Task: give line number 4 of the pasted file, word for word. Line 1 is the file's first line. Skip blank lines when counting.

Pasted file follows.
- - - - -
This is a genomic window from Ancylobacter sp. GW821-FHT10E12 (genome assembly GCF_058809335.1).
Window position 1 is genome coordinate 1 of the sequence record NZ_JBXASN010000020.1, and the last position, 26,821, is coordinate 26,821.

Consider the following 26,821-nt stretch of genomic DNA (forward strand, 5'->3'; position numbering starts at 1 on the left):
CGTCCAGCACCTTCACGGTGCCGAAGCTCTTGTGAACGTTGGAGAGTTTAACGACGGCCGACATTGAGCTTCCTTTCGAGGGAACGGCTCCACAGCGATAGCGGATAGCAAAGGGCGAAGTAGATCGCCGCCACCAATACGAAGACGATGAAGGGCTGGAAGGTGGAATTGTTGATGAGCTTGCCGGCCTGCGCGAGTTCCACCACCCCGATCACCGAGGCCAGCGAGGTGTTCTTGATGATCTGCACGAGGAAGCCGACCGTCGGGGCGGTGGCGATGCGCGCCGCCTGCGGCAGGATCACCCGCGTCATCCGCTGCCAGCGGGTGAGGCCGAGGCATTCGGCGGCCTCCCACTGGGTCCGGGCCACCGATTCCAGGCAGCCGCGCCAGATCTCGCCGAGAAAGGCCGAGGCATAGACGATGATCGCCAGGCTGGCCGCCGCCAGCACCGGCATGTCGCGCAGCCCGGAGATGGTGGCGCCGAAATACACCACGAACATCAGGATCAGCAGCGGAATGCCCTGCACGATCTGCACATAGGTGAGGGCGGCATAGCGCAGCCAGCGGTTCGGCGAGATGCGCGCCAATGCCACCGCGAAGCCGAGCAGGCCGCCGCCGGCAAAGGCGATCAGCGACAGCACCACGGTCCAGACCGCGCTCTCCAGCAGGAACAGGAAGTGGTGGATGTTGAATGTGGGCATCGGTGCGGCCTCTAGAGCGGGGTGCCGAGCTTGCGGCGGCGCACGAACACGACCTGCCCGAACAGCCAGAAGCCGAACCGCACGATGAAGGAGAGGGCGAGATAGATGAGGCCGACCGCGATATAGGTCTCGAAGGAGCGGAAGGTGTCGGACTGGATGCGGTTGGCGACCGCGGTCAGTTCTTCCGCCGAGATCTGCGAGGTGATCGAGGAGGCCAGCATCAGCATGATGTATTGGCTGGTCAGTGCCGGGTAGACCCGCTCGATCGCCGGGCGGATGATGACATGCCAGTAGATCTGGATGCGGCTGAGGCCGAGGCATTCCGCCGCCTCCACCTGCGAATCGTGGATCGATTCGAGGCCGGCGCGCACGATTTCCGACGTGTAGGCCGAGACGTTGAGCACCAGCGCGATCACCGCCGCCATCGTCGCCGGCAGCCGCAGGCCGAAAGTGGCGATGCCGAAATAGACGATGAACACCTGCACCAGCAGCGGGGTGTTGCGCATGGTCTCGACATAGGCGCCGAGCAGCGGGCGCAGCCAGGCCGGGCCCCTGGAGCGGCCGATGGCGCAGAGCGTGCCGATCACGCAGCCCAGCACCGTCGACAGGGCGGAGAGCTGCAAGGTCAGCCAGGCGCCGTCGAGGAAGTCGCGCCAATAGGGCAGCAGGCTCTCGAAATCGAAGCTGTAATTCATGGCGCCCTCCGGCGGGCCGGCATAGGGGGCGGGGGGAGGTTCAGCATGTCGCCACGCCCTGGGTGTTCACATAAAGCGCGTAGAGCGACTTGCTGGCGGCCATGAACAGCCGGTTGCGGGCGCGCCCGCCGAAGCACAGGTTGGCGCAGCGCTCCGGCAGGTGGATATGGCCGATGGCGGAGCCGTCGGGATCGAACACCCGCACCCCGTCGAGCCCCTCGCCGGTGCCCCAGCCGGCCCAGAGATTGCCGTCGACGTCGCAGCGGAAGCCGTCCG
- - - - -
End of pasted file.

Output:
CGTCCAGCACCTTCACGGTGCCGAAGCTCTTGTGAACGTTGGAGAGTTTAACGACGGCCGACATTGAGCTTCCTTTCGAGGGAACGGCTCCACAGCGATAGCGGATAGCAAAGGGCGAAGTAGATCGCCGCCACCAATACGAAGACGATGAAGGGCTGGAAGGTGGAATTGTTGATGAGCTTGCCGGCCTGCGCGAGTTCCACCACCCCGATCACCGAGGCCAGCGAGGTGTTCTTGATGATCTGCACGAGGAAGCCGACCGTCGGGGCGGTGGCGATGCGCGCCGCCTGCGGCAGGATCACCCGCGTCATCCGCTGCCAGCGGGTGAGGCCGAGGCATTCGGCGGCCTCCCACTGGGTCCGGGCCACCGATTCCAGGCAGCCGCGCCAGATCTCGCCGAGAAAGGCCGAGGCATAGACGATGATCGCCAGGCTGGCCGCCGCCAGCACCGGCATGTCGCGCAGCCCGGAGATGGTGGCGCCGAAATACACCACGAACATCAGGATCAGCAGCGGAATGCCCTGCACGATCTGCACATAGGTGAGGGCGGCATAGCGCAGCCAGCGGTTCGGCGAGATGCGCGCCAATGCCACCGCGAAGCCGAGCAGGCCGCCGCCGGCAAAGGCGATCAGCGACAGCACCACGGTCCAGACCGCGCTCTCCAGCAGGAACAGGAAGTGGTGGATGTTGAATGTGGGCATCGGTGCGGCCTCTAGAGCGGGGTGCCGAGCTTGCGGCGGCGCACGAACACGACCTGCCCGAACAGCCAGAAGCCGAACCGCACGATGAAGGAGAGGGCGAGATAGATGAGGCCGACCGCGATATAGGTCTCGAAGGAGCGGAAGGTGTCGGACTGGATGCGGTTGGCGACCGCGGTCAGTTCTTCCGCCGAGATCTGCGAGGTGATCGAGGAGGCCAGCATCAGCATGATGTATTGGCTGGTCAGTGCCGGGTAGACCCGCTCGATCGCCGGGCGGATGATGACATGCCAGTAGATCTGGATGCGGCTGAGGCCGAGGCATTCCGCCGCCTCCACCTGCGAATCGTGGATCGATTCGAGGCCGGCGCGCACGATTTCCGACGTGTAGGCCGAGACGTTGAGCACCAGCGCGATCACCGCCGCCATCGTCGCCGGCAGCCGCAGGCCGAAAGTGGCGATGCCGAAATAGACGATGAACACCTGCACCAGCAGCGGGGTGTTGCGCATGGTCTCGACATAGGCGCCGAGCAGCGGGCGCAGCCAGGCCGGGCCCCTGGAGCGGCCGATGGCGCAGAGCGTGCCGATCACGCAGCCCAGCACCGTCGACAGGGCGGAGAGCTGCAAGGTCAGCCAGGCGCCGTCGAGGAAGTCGCGCCAATAGGGCAGCAGGCTCTCGAAATCGAAGCTGTAATTCATGGCGCCCTCCGGCGGGCCGGCATAGGGGGCGGGGGGAGGTTCAGCATGTCGCCACGCCCTGGGTGTTCACATAAAGCGCGTAGAGCGACTTGCTGGCGGCCATGAACAGCCGGTTGCGGGCGCGCCCGCCGAAGCACAGGTTGGCGCAGCGCTCCGGCAGGTGGATATGGCCGATGGCGGAGCCGTCGGGATCGAACACCCGCACCCCGTCGAGCCCCTCGCCGGTGCCCCAGCCGGCCCAGAGATTGCCGTCGACGTCGCAGCGGAAGCCGTCCG